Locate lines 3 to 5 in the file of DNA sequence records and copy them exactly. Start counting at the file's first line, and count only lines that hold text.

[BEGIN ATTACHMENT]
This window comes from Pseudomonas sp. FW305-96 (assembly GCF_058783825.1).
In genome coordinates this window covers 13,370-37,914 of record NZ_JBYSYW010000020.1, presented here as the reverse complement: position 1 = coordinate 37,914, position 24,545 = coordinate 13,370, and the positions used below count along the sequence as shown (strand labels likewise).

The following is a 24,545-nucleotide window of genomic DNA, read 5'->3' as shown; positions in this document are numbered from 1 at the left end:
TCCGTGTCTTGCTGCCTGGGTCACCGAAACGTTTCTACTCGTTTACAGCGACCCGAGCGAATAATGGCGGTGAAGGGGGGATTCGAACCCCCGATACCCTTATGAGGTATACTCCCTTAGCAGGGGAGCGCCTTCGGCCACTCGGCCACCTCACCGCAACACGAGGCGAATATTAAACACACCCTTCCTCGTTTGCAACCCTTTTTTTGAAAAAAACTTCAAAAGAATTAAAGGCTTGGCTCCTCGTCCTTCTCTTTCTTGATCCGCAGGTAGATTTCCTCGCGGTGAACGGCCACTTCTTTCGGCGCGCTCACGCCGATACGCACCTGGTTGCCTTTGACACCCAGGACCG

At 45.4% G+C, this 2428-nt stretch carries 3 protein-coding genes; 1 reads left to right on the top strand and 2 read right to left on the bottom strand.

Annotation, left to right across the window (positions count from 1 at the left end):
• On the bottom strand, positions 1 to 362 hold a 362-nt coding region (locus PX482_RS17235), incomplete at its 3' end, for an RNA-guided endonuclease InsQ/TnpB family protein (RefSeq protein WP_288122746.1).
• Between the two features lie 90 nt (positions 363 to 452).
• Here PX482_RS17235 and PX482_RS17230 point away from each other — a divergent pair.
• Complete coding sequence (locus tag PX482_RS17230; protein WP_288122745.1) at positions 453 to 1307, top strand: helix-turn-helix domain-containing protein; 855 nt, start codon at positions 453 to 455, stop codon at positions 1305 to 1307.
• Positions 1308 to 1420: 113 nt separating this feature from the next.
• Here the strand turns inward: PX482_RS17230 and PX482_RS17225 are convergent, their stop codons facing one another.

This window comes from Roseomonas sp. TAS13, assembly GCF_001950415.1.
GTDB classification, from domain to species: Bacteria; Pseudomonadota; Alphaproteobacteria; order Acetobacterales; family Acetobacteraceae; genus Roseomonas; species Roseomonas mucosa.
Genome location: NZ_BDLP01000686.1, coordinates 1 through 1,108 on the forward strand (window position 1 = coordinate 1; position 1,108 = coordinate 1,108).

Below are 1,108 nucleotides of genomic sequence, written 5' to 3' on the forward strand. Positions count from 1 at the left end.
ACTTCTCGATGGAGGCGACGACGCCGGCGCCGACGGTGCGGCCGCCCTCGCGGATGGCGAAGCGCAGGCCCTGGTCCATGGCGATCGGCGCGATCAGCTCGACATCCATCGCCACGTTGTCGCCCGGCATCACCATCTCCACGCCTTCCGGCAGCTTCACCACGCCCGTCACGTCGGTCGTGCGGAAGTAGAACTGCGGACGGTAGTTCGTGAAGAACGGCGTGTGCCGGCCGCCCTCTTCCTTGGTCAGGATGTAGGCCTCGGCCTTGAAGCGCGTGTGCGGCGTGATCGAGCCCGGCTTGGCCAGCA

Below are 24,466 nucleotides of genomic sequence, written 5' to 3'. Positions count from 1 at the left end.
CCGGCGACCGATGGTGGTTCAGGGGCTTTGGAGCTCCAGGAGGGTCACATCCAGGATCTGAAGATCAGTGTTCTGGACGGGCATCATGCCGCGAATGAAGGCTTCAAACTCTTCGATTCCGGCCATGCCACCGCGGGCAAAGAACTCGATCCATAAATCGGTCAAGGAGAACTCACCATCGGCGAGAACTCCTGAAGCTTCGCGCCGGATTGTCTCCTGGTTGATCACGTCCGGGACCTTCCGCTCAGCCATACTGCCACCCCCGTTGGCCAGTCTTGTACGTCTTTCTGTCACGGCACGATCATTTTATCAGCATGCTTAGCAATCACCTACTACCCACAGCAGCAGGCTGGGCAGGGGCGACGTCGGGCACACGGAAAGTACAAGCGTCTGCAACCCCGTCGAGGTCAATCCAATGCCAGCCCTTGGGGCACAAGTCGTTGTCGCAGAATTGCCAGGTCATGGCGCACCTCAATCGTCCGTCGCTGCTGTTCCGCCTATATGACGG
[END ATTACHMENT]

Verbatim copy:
The following is a 24,545-nucleotide window of genomic DNA, read 5'->3' as shown; positions in this document are numbered from 1 at the left end:
TCCGTGTCTTGCTGCCTGGGTCACCGAAACGTTTCTACTCGTTTACAGCGACCCGAGCGAATAATGGCGGTGAAGGGGGGATTCGAACCCCCGATACCCTTATGAGGTATACTCCCTTAGCAGGGGAGCGCCTTCGGCCACTCGGCCACCTCACCGCAACACGAGGCGAATATTAAACACACCCTTCCTCGTTTGCAACCCTTTTTTTGAAAAAAACTTCAAAAGAATTAAAGGCTTGGCTCCTCGTCCTTCTCTTTCTTGATCCGCAGGTAGATTTCCTCGCGGTGAACGGCCACTTCTTTCGGCGCGCTCACGCCGATACGCACCTGGTTGCCTTTGACACCCAGGACCG

At 45.4% G+C, this 2428-nt stretch carries 3 protein-coding genes; 1 reads left to right on the top strand and 2 read right to left on the bottom strand.